EXAMPLES

Example 1 (Comparison Example)

[0045] 1011 g of aniline and 611 g of a 32% aqueous formaldehyde solution were simultaneously added dropwise at 80° C., over the course of 20 minutes, under a covering of nitrogen, to 200 g of aniline. After the addition was completed, the mixture was stirred for 10 minutes and then phase separation was carried out at a temperature from 70 to 80° C. 300 g of the organic phase were adjusted to a temperature of 35° C. in a nitrogen atmosphere, and then the remainder of the organic phase and 373 g of 32% aqueous hydrochloric acid were added thereto at that temperature, over the course of 30 minutes. When the addition was complete, and after stirring for an additional 30 minutes at that temperature, the mixture was heated to 60° C. over a period of 10 minutes and maintained at that temperature for 30 minutes. The mixture was then heated to reflux temperature (about 105° C.) over the course of 30 minutes, and stirring was carried out for 10 hours under reflux. Then, 123 g of 50% aqueous sodium hydroxide solution and 265 ml of boiling water were added to 684 g of the acid condensation mixture so obtained. After 30 minutes' stirring under reflux (at about 105° C.), phase separation was carried out at from 80 to 90° C. and the organic phase was washed two times with 800 ml of boiling water each time. The organic phase was then freed of excess aniline under reduced pressure. 50 g of the polyamine formed by this process were dissolved in 255 ml of chlorobenzene, heated to 55° C. and added over the course of 10 s, with intensive stirring, to a solution, adjusted to a temperature of 0° C., of 105 g of phosgene in 310 ml of chlorobenzene. While passing phosgene through, the suspension was heated to 100° C. over the course of 45 minutes and then to reflux temperature over a period of 10 minutes. After a further 10 minutes at that temperature, the solvent was distilled off under reduced pressure to a bottom temperature of 100° C. The crude isocyanate was then heated in a distillation apparatus at a pressure of from 4 to 6 mbar, by means of a heating bath heated to 260° C., until the first product passed over, and it was then cooled to room temperature over the course of 5 minutes. 1.0 g of the isocyanate so obtained was dissolved in chlorobenzene and diluted to 50 ml with chlorobenzene. The solution so obtained had an extinction value of 0.198 relative to chlorobenzene at 430 nm.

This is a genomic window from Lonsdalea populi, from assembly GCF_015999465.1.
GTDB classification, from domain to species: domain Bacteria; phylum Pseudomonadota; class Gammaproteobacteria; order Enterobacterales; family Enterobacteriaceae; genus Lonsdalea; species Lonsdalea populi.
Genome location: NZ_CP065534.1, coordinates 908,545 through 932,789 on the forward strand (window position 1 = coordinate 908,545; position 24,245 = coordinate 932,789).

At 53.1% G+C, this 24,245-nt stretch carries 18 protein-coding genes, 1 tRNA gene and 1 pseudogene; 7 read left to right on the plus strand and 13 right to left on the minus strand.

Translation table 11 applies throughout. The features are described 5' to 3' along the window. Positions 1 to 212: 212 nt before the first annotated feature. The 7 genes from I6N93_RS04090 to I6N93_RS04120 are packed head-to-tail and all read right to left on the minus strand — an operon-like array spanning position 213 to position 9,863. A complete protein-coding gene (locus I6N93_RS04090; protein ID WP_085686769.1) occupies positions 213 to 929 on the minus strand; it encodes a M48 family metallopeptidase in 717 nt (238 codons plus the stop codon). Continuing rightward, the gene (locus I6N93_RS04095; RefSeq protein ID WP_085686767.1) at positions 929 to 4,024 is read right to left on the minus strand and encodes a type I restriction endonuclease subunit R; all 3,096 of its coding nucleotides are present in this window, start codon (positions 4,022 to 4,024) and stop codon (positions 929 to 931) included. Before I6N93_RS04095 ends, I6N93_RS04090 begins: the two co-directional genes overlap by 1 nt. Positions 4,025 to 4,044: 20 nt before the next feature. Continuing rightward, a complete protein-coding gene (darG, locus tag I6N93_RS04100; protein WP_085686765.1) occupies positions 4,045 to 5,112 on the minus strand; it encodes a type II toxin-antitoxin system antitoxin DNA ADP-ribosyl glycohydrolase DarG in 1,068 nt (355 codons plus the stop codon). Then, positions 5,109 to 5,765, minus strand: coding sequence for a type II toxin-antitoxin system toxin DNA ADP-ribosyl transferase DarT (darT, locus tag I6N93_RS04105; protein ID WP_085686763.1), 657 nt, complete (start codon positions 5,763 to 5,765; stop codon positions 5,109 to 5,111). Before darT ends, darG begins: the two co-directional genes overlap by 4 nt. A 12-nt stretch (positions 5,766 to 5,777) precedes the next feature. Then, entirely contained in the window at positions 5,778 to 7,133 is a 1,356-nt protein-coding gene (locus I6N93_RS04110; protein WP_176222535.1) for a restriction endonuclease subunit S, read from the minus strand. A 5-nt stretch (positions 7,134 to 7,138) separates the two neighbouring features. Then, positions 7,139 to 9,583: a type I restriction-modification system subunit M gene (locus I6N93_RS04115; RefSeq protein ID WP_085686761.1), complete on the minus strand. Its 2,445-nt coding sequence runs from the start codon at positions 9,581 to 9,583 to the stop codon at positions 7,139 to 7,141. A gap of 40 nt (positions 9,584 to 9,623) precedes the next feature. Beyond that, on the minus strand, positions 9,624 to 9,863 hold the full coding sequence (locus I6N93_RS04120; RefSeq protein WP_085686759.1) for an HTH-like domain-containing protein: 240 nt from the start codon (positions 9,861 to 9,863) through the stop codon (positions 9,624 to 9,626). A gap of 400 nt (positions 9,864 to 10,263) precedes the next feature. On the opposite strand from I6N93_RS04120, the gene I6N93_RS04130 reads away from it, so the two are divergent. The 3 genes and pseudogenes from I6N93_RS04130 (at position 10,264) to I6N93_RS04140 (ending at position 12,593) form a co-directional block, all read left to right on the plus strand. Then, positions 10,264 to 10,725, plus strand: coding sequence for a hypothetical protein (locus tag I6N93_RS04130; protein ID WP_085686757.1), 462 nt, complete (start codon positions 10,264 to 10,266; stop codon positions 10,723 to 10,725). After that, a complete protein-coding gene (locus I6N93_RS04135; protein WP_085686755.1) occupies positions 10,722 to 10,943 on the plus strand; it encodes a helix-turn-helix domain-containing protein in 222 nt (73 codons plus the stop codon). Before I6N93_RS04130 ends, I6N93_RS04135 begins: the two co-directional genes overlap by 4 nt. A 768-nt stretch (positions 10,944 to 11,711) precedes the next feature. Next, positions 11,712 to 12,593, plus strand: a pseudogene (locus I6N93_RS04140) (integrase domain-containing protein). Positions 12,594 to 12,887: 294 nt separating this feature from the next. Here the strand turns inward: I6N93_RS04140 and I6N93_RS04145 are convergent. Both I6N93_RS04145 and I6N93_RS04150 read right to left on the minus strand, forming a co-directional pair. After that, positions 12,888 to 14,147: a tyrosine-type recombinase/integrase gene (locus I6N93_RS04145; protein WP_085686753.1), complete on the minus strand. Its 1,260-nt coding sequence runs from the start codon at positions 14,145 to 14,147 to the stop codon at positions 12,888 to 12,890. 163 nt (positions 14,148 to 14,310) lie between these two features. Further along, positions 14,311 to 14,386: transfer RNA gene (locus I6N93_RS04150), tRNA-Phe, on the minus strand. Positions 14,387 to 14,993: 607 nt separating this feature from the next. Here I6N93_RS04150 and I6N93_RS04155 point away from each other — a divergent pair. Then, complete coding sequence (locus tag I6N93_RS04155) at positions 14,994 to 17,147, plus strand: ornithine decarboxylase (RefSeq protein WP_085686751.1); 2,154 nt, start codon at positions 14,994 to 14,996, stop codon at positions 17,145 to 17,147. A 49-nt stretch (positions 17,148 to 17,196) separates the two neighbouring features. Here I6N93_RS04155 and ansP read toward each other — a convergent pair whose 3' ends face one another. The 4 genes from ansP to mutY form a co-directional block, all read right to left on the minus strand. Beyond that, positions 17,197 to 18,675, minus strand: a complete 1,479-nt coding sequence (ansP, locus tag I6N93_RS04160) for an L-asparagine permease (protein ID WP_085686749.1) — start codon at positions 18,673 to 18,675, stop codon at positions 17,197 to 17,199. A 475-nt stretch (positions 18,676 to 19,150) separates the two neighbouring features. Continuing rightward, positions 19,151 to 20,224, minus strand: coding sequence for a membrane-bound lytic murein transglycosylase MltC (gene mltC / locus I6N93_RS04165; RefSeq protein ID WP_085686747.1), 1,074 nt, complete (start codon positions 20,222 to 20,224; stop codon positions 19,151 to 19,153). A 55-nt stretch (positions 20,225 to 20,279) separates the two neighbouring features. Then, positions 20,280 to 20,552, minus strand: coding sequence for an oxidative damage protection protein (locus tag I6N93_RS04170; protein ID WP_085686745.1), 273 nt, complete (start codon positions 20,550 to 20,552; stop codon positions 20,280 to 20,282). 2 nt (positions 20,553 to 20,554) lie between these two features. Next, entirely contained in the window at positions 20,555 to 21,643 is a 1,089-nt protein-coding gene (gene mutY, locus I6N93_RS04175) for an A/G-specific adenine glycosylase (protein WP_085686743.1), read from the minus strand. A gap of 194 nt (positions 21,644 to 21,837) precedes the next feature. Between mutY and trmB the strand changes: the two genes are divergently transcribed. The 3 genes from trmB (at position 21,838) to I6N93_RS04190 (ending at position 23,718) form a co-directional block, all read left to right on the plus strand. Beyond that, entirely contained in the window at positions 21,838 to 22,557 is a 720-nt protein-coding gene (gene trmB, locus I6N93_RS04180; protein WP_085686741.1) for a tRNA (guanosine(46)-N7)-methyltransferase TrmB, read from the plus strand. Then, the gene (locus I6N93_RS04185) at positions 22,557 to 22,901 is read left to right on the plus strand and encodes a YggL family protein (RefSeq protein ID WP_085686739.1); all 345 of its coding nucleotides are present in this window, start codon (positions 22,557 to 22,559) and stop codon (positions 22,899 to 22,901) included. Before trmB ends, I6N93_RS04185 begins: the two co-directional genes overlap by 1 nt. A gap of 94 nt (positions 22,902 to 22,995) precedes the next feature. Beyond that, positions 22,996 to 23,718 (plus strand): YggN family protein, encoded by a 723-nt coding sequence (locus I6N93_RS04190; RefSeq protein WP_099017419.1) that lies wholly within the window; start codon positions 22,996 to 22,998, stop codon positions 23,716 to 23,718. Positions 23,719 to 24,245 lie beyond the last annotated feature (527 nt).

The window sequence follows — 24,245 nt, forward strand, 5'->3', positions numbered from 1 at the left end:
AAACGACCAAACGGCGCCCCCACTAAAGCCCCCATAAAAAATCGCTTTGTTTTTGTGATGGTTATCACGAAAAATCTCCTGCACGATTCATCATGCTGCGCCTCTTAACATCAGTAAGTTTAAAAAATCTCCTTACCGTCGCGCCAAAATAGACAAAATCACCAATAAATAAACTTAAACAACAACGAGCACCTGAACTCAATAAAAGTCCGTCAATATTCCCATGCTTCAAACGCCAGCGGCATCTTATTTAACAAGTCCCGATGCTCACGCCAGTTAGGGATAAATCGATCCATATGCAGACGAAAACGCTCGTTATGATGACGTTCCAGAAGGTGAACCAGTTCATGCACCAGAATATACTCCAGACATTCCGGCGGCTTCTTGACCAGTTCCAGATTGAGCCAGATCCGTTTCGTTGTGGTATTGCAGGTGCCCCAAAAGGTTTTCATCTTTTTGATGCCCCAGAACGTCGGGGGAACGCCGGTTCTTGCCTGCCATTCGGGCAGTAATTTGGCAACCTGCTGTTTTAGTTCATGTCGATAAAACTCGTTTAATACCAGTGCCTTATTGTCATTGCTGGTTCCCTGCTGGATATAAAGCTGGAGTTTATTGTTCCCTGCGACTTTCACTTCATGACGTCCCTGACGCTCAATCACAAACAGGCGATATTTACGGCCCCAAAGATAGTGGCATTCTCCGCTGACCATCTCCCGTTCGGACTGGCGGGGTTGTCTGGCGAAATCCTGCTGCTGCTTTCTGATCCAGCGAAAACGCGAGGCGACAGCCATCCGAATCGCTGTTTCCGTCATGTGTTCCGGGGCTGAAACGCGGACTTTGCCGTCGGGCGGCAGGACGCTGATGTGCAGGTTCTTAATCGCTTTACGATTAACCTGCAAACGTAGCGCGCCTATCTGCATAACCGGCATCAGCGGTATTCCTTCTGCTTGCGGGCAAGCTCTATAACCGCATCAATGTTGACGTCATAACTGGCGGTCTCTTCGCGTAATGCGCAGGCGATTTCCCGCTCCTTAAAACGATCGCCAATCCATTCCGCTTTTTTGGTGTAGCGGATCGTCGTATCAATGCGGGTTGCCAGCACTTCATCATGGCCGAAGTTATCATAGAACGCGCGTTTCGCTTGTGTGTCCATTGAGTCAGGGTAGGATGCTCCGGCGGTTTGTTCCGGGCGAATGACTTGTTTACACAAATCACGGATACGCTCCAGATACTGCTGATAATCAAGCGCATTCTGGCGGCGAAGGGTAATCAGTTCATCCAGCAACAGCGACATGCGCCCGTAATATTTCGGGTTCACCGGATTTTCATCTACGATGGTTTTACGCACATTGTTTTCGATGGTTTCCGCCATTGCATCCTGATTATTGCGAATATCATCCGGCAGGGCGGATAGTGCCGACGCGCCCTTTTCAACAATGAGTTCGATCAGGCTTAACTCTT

Example 2 (According to the Invention)

[0046] An acid condensation mixture was prepared according to the procedure described in Example 1 from 838 g of aniline, 420 g of a 32% aqueous formaldehyde solution and 256 g of 32% hydrochloric acid. 74 g of 32% aqueous sodium hydroxide solution and 74 g of methanol were added to 247 g of that acid condensation mixture, and stirring was carried out for 30 minutes at 105° C. After cooling to 60° C., 700 ml of water were added to the reaction mixture and, after phase separation, as described in Example 1, the organic phase was washed with water, and freed of aniline by distillation under reduced pressure. The resulting polyamine was converted into the corresponding isocyanate with phosgene analogously to Example 1. The extinction at 430 nm according to the method described in Example 1 was 0.172 relative to chlorobenzene.

Example 3 (According to the Invention)

[0047] An acid condensation mixture was prepared according to the procedure described in Example 1 from 838 g of aniline, 420 g of a 32% aqueous formaldehyde solution and 256 g of 32% hydrochloric acid. To 222 g of the resulting acid condensation mixture, were added 66 g of 32% aqueous sodium hydroxide solution and 95 g of ethanol, and stirring was carried out for 30 minutes at 105° C. After cooling to 60° C., 700 ml of water were added to the reaction mixture and, after phase separation as described in Example 1, the organic phase was washed with water and freed of aniline by distillation under reduced pressure. The resulting polyamine was converted into the corresponding isocyanate with phosgene analogously to Example 1. The extinction at 430 nm according to the method described in Example 1 was 0.164 relative to chlorobenzene.

[0048] Although the invention has been described in detail in the foregoing for the purpose of illustration, it is to be understood that such detail is solely for that purpose and that variations can be made therein by those skilled in the art without departing from the spirit and scope of the invention except as it may be limited by the claims.